You could argue that some mushrooms that live on wood like oyster mushrooms are arguably less vegan than other varieties. It’s not because of the word oyster in their name either.
In nature, oyster mushrooms live on dead wood. Wood contains much less available nitrogen when compared to soil.
So compared to other types of mushrooms that live in the earth, woody mushrooms need to find other more creative sources of nitrogen.
So in some sense, these mushrooms act as predators and eat small multi-celled organisms in the Animalia kingdom. You could argue that wild oyster mushrooms are not vegan because of this.
Even among vegans, this is kind of a grey area.
Like I mentioned earlier, even with organic vegetable farms, we can’t be sure that the soil doesn’t contain things like dead insects or earthworms that the plants are absorbing through their roots.
All plants can also live in soil that contains decomposing animal matter.
This is also a bit of a non-issue when it comes to commercially-grown oyster mushrooms as opposed to wild ones.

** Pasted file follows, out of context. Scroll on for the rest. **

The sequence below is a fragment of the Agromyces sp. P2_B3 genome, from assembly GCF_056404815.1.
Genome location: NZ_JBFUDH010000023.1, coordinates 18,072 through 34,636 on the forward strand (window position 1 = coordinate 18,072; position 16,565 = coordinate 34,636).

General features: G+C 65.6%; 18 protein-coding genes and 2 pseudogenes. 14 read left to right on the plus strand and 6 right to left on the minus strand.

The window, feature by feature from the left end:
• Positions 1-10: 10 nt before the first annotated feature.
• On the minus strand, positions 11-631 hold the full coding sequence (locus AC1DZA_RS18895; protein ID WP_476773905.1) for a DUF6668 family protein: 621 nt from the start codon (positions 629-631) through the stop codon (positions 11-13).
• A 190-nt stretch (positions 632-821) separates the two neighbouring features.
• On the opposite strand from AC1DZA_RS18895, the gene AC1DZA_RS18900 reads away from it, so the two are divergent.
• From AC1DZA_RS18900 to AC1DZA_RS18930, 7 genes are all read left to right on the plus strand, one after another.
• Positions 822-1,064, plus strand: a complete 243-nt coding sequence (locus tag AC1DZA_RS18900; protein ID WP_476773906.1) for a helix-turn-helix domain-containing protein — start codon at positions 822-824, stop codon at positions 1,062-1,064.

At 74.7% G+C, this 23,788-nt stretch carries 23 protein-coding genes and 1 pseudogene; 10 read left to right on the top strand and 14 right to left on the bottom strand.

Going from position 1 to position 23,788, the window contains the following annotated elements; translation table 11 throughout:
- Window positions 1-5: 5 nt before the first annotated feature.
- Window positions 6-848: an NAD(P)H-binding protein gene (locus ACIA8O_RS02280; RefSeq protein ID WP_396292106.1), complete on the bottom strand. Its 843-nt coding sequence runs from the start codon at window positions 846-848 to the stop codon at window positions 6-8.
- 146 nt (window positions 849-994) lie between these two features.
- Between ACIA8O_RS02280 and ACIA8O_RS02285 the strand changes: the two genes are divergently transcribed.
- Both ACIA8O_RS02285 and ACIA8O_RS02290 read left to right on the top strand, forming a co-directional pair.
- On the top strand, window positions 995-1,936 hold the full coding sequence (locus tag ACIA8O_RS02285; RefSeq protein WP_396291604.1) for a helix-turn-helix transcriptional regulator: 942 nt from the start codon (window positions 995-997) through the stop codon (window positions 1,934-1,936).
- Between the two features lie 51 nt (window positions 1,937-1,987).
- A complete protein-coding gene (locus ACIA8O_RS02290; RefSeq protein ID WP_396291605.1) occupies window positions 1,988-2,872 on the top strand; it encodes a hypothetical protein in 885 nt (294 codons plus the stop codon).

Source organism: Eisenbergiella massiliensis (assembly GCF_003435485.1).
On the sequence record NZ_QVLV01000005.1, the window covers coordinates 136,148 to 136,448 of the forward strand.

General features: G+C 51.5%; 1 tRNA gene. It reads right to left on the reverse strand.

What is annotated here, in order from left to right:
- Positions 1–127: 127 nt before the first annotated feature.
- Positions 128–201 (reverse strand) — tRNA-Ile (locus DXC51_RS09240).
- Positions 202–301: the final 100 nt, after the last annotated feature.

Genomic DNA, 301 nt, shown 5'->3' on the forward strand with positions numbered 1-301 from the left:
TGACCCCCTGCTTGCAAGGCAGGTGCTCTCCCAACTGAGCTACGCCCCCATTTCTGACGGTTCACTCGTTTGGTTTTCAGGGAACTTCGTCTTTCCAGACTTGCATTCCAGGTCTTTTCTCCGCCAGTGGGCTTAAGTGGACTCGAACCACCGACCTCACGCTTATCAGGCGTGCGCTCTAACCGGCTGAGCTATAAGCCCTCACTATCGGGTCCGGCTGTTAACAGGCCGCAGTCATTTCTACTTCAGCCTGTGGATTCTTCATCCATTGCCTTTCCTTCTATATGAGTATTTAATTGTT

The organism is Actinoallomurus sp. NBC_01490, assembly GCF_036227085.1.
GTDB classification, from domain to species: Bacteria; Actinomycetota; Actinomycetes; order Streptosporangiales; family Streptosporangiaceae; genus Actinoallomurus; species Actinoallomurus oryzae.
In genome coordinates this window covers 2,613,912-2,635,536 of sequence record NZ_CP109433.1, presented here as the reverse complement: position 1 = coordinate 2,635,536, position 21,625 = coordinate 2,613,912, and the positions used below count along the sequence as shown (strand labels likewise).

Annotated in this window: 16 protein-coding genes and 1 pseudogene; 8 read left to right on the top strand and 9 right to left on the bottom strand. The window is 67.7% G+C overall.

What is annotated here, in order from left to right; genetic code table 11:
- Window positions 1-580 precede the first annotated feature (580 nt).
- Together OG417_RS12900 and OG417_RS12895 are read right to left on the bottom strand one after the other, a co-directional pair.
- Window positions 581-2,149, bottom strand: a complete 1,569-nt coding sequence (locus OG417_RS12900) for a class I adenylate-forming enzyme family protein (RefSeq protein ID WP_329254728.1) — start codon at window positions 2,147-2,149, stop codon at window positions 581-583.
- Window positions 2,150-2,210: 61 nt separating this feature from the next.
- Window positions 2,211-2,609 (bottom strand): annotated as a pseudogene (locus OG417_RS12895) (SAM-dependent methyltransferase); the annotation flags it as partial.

Farmed mushrooms are commonly grown on nitrogen-rich coffee grounds, which means that oyster mushrooms can get all of the nutrients they need without having to feed on small animals.
If you love eating mushrooms but you’re worried about the potential negative aspects associated with harvesting them from the wild, or buying farmed mushrooms, why not try to grow your own?
You can easily produce your own delicious organic mushrooms to your own specifications at home.
You can grow your own mushrooms completely organically without the use of any toxic chemicals or substances, and you can ensure that they aren’t grown using manure or other animal products either.
Oyster mushrooms are one of the best varieties to grow for beginners. They can grow in a wide variety of different climates and temperatures. You can grow them on logs or stumps, or on cardboard or coffee grounds.
Shiitake mushrooms are another great choice that can also be grown on tree stumps and logs. Although they will take longer to get a harvest than oyster mushrooms.
Some other mushroom species that beginners might want to try growing include maitake, reishi, chanterelles, or lion’s mane.
They can all be grown from kits using coffee grounds, straw, wood chips, or other non-animal organic debris.